‘Getting Things Gnome! –  We are a small team and we would be happy to meet you. ’

“ Now this looks friendly ! ”

So, I sent a hello world mail to know how things work in Gnome. Now I feel that was the smartest thing I did. Izidor Matušov, helped me a lot. He taught me how to write patches, python technical stuff, and now I am doing a GSoC project mentored by him and GTG co-founder Lionel Dricot. Now I think I’ll start using GTG to manage the SoC schedule.

My wishes for GTG this year: I am very excited about this year’s projects because they’ll open a lot of opportunities after SoC gets over. Lionel wanted a web interface in 2012, so I hope the scope of my project gets completed, we add many more features by the end of 2013, and GTGOnline! becomes live.

The other project will pave the way for redesign of GTG’s current interface, and I am looking forward to working on it in the future :-)

When I’m not crashing (on) GTG Launchpad, I enjoy: When I’m not working, it’s leisure time! I enjoy playing Video Games a lot (especially GTA series :D), watching movies and stand-up comedy shows (Ricky Gervais rocks :D)

If you really need me, look for me here: Facebook, G+

 

 

Meat the Team – Xuan Hu

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Meet Xuan, one of GSoC students that are working on GTG this summer. Xuan is porting GTG and Liblarch to Gtk3 and Python3.

You can find his work on Launchpad and he blogs about his progress here:

http://huxuan.org/category/gsoc2013/

 

 

 

 

 

 

 

 

 

 

 

I go by: Xuan Hu/Sean Hu/huxuan

I usually dwell in/around: Beijing, China

 I’ve been gnomed since:  I have been using Linux with GNOME since 2008, my first year at college. And I have been a contributor since last year but I did not get into the GSoC program then. :-(

GTG entered my life when: I am a heavy user of GTD , and GTG is the best client on Linux.

My wishes for GTG this year: I want GTG have a better sync features with other cloud based GTD applications so we can use GTG everywhere.

When I’m not crashing (on) GTG Launchpad, I enjoy: My current research field is Mathematical Formula Recognition and Retrieval, so I also occasionally contribute in related projects like MathML in Firefox.

If you really need me, look for me here:

Blog | LInkedIn | GitHub | Twitter | Google+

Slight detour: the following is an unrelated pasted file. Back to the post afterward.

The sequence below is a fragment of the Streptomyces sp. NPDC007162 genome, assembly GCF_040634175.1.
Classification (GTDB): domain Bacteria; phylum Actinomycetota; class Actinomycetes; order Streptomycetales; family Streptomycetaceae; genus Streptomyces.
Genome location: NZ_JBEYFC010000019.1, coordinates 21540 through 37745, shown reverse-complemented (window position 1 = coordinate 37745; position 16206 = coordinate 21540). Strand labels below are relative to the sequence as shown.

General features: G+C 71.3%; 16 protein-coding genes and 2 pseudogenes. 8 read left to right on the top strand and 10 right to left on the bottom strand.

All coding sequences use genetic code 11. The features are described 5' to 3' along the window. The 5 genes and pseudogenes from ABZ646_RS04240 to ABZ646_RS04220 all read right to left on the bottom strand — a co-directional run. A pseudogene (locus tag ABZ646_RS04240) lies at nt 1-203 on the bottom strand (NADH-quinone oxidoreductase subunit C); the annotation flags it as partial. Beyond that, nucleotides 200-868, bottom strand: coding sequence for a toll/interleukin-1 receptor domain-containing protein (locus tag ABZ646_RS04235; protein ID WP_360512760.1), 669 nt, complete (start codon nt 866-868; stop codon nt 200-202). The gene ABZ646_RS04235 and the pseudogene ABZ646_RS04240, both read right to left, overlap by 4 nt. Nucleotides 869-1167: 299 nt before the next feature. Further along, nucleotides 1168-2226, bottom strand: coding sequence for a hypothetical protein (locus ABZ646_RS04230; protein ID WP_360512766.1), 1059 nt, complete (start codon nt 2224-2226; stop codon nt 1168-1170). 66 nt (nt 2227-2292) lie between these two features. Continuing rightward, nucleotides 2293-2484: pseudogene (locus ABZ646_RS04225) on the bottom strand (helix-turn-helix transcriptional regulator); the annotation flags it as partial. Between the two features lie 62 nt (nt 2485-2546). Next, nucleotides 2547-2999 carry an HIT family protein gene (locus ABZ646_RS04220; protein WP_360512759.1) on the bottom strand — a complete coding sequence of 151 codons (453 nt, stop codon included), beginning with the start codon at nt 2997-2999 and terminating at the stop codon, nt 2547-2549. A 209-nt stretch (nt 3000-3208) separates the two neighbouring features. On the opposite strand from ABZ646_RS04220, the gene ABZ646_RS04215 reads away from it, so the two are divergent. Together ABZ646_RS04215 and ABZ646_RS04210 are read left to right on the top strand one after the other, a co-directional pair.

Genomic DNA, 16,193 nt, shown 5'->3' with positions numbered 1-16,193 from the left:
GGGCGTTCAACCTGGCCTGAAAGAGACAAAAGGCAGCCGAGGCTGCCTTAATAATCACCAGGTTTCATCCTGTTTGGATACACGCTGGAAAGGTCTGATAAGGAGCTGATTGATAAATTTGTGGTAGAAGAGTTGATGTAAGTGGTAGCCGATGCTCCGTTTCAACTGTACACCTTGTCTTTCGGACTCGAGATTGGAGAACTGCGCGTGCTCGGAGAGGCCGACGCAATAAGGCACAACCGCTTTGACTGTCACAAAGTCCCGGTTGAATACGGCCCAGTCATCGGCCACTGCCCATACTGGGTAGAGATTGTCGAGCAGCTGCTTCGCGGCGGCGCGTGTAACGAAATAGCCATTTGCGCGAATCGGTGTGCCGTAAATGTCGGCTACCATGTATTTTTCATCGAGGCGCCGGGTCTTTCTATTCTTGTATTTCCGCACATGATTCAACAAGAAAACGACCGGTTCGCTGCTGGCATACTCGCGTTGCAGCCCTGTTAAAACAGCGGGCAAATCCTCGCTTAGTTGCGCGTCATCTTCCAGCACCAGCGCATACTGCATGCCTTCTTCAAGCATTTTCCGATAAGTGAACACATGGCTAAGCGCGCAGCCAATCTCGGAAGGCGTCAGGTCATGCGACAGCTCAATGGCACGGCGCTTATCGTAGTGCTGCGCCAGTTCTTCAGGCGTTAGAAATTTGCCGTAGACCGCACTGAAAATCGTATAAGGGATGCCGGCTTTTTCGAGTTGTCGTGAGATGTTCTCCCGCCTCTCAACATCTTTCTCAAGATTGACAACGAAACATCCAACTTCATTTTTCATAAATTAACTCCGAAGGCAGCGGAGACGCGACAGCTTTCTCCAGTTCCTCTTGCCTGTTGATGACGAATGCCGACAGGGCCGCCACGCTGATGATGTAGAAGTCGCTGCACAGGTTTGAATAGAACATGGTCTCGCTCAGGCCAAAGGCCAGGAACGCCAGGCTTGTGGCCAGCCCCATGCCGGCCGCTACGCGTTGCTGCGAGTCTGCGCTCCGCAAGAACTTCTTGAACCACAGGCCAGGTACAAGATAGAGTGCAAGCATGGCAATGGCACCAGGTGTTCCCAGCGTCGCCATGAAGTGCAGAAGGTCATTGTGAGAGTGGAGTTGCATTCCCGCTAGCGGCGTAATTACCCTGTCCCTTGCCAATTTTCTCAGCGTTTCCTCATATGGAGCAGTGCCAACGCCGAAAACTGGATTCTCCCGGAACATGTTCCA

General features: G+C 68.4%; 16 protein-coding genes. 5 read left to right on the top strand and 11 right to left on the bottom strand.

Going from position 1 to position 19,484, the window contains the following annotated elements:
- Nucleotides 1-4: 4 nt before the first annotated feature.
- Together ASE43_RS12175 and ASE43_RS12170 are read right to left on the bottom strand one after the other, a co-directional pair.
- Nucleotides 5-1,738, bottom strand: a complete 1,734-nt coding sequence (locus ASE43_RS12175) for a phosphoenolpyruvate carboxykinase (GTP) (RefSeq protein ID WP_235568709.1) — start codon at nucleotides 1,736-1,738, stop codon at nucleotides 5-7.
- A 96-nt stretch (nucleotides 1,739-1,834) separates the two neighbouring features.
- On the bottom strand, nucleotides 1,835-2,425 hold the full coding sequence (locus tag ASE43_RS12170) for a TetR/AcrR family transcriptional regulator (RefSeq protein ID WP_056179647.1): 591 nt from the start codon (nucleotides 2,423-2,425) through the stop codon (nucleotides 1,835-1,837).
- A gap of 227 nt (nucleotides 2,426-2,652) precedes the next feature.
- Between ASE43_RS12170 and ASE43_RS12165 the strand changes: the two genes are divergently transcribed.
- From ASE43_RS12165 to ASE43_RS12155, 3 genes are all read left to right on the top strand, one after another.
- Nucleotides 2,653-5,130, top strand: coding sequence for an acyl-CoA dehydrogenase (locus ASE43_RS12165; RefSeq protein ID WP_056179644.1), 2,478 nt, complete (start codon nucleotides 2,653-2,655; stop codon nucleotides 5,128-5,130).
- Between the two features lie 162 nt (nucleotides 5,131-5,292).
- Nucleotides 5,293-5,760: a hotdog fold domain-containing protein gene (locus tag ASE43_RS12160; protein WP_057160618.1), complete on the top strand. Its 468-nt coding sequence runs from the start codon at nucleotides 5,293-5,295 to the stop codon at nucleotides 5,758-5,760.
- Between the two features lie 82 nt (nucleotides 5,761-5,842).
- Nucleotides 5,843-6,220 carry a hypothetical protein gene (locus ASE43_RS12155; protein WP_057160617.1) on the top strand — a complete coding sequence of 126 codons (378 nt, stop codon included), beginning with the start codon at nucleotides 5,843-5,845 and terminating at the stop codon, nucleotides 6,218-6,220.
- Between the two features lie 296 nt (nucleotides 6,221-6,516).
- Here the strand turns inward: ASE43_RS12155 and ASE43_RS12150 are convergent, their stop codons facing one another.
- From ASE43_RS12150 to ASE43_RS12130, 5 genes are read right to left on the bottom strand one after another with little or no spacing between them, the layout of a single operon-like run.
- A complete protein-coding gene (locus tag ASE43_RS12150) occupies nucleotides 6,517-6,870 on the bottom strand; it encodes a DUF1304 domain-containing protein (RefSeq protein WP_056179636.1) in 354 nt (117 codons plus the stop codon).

Welcome our new GSoC students!

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Just in case some of you didn’t know, this year GTG has 2 new GSoC students: Parin Porecha and Hu Xuan.

Parin will be building a GTG Web Application, and Hu Xuan will be porting GTG and Liblarch to Gtk3 and Python3. They will both be mentored by Izidor Matusov.

You will read more about them in the near future, but for now we just wanted to announce the acceptance of their proposals for GSoC.

So, congrats for Parin and Xuan, you guys are in for a crazy ride in a next couple of months… Enjoy your GTG & GSoC summer!!!

Meet the Team – Radina Matic

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yellowstone

I go by: Radina, Dina, Didi, DinaM, didinomade… Yeah, I might have a multiple personality disorder… :)

I usually dwell in/around: At the moment Barcelona (Spain), but was born in Belgrade (Serbia), and spent college years in Perugia (Italy).

I’ve been gnomed since: Even though I’ve been using free and open source software on Windows for years,  I’m a late Linux bloomer. It’s been a couple of years now that I’ve been charmed by GNOME 3 and started migrating almost all my professional and leisure digital needs to it.

GTG entered my life when: I used it occasionally for a while and been waiting for more features (integration with Google tasks, for example). Then last year I got tired of waiting and decided to lend a hand 😉  Started by updating the Spanish, Italian and Catalan locale, exchanged some ideas about the GUI improvements on the mailing list, and finally wrote  the User Documentation in Mallard as part of my GOPW internship. I remain involved in the project as a community manager and trying to build this new website. Still work-in-progress, as you probably noticed, since I sometimes write at Redes Sociales Verticales Fracasadas:(

My wishes for GTG this year: That we manage to engage a vibrant community of users and contributors in making GTG the task manager with the simplest, yet most effective and the most user-friendly interface.